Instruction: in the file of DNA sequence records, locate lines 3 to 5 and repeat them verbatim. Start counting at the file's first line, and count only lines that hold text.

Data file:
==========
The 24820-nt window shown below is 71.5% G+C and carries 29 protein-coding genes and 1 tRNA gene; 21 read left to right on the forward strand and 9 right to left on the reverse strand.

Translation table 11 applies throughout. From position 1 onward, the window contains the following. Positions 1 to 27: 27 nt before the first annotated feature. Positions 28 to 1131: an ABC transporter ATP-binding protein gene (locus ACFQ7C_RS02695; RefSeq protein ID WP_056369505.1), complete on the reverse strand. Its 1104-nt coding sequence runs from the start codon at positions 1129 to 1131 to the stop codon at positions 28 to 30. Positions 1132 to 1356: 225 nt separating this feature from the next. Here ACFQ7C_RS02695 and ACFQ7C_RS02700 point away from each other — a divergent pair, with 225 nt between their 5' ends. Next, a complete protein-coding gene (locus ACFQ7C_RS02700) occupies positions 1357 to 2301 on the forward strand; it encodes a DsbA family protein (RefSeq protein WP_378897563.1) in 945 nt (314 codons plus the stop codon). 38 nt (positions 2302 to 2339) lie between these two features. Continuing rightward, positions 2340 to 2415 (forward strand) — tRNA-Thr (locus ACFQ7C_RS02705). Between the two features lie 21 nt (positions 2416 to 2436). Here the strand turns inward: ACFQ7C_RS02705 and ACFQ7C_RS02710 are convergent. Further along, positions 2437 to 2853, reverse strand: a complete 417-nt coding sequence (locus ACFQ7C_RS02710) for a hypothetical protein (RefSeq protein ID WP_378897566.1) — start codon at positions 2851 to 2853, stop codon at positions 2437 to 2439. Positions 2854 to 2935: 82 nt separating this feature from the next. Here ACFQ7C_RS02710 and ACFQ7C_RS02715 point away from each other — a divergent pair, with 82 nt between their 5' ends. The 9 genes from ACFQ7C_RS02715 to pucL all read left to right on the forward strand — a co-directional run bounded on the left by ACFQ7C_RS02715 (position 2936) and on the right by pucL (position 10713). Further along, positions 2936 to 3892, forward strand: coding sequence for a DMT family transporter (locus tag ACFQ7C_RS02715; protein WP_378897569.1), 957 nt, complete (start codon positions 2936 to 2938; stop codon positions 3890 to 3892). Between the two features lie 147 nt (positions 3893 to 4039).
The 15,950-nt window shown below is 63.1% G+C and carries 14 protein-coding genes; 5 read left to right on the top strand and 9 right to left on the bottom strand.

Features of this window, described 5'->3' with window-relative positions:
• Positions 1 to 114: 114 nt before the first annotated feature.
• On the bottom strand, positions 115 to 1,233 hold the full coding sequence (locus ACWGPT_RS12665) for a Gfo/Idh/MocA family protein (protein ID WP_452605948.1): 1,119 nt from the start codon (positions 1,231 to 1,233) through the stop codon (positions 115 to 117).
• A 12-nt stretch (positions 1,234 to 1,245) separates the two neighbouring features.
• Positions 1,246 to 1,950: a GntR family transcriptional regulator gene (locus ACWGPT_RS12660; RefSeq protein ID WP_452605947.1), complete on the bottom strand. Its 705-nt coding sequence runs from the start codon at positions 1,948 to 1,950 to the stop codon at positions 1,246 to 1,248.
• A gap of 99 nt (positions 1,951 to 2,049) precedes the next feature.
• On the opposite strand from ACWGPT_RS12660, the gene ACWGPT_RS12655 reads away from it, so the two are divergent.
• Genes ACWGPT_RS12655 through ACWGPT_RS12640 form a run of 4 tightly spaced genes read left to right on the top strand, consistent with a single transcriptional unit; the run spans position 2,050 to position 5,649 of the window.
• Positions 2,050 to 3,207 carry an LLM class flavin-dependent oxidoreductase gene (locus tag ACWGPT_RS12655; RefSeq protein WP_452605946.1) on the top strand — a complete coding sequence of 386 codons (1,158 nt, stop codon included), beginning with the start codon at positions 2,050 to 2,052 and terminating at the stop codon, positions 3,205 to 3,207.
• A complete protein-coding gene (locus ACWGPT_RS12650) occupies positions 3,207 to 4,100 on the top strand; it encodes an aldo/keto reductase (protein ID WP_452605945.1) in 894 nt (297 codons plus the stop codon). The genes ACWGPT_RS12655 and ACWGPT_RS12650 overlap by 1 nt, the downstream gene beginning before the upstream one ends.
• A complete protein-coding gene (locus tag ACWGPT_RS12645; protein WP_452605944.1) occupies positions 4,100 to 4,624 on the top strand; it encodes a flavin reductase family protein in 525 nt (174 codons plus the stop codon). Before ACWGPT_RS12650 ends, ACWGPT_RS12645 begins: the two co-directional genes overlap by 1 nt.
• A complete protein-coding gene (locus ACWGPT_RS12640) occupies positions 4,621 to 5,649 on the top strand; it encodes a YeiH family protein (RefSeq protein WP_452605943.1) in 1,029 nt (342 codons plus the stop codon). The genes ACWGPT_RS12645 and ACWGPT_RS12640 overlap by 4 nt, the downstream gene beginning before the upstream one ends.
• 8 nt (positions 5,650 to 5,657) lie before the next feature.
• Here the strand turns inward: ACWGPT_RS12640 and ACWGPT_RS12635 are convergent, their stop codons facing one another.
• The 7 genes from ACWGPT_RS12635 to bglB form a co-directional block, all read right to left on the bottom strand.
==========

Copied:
The 15,950-nt window shown below is 63.1% G+C and carries 14 protein-coding genes; 5 read left to right on the top strand and 9 right to left on the bottom strand.

Features of this window, described 5'->3' with window-relative positions:
• Positions 1 to 114: 114 nt before the first annotated feature.